The new UK Biobank building, supported by Manchester University, is near top scientific, academic, corporate and NHS organisations. This would give UK Biobank new options for multi-disciplinary researcher-industry engagement, boosting innovation, health impact, and economic growth in Manchester and beyond.

Greenheys will offer CL2 labs with 2,500 to 22,000 square feet of office space. Advanced technical features will include vibration resistance, piped gas distribution, cooling and ventilation, high-security access, and 100GB ultrafast connectivity.

In addition to being BREEAM Excellent, Greenheys will be the first UK lab space to be 100% electric and net zero carbon in construction and operation in its communal rooms.

Through Bruntwood SciTech’s partner network, life science enterprises at Manchester Science Park, Europe’s largest clinical academic campus, can collaborate with The University of Manchester and MFT. This includes direct R&D and finance support, skilled talent, and clinical trial chances.

Greenheys businesses have access to campus-wide event spaces, café, gym, conference rooms, and parking, as well as grab-and-go food kiosks, communal breakout spaces, safe bike storage, showers, and more.

Development director Sam Darby of Bruntwood SciTech said: “We are delighted to have Willmott Dixon on board for the Greenheys development. Their expertise matches our ambition for a facility that would facilitate life sciences innovation and become one of the UK’s most advanced and specialised life science venues.

We are convinced that Willmott Dixon’s commitment to quality and sustainability will provide a world-class facility that satisfies the scientific community’s needs and benefits Manchester.”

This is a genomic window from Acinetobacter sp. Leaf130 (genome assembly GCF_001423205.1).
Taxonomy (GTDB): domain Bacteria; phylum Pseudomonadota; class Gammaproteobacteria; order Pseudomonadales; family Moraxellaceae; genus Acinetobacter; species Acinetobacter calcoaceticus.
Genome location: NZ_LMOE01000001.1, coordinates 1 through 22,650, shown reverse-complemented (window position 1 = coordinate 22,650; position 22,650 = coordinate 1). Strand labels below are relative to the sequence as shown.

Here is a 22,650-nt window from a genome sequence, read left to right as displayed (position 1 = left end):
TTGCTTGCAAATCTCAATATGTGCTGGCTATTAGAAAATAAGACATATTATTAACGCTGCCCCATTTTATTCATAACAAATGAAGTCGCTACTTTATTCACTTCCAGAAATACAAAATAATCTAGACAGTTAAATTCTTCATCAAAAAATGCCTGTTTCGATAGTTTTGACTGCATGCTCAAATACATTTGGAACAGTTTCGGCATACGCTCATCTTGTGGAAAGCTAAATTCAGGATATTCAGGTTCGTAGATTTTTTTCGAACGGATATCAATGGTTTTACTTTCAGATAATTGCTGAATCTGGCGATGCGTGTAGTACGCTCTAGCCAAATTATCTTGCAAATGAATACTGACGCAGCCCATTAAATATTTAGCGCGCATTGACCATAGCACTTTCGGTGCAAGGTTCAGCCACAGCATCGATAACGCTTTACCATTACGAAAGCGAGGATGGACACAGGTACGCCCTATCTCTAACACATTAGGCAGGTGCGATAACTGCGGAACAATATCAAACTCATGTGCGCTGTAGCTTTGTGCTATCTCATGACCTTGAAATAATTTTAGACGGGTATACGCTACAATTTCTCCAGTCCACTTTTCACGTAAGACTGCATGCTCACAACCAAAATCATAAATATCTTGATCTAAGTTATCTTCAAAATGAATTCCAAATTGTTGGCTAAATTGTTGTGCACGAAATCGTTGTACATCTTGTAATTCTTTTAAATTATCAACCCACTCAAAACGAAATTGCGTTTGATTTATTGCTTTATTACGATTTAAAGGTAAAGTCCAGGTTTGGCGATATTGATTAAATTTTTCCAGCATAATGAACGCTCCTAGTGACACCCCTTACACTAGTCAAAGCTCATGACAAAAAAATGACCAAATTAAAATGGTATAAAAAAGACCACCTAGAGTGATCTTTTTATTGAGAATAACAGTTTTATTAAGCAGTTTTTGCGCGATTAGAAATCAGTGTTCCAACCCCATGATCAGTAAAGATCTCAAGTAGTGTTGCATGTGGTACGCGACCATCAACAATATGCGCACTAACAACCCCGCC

Bruntwood SciTech’s latest commitment to Manchester comes after it announced £500m in financing in October 2023 to drive scientific, technology, and innovation growth and welcomed GMPF to the joint venture. It intends to build a £5bn portfolio that supports 2,600 high-growth enterprises by 2032 as the UK’s largest dedicated property platform for the knowledge economy. In Manchester Science Park’s 1m sq ft vision, Greenheys joins Bruntwood SciTech’s Citylabs 4.0, No. 3 Circle Square, and Pall Mall, the latest city centre innovation hub.

Summary of today’s construction news

Overall, we discussed the University of Reading’s Drs. Simon Driscoll and Natalie Harvey investigate the breakthrough in artificial intelligence (AI) weather prediction and its mixed results in recording a record windstorm, all in the interest of making the United Kingdom more resilient to severe weather. Meanwhile, new data from business insurer QBE shows that 1.5 million people in the UK have suffered from poor mental health as a result of working in hazardous workplaces, and that there have been nearly 700,000 injuries. In addition, Bruntwood SciTech has appointed Willmott Dixon as the principal contractor for the Greenheys development in Manchester Science Park, which is valued at £60 million. Efforts are being made to develop Manchester’s Oxford Road Corridor knowledge quarter into a centre for life sciences and technology by The Bruntwood, Legal & General, and the Greater Manchester Pension Fund (GMPF), the biggest specialist property platform in the UK for the science, technology, and innovation sector.

Related Posts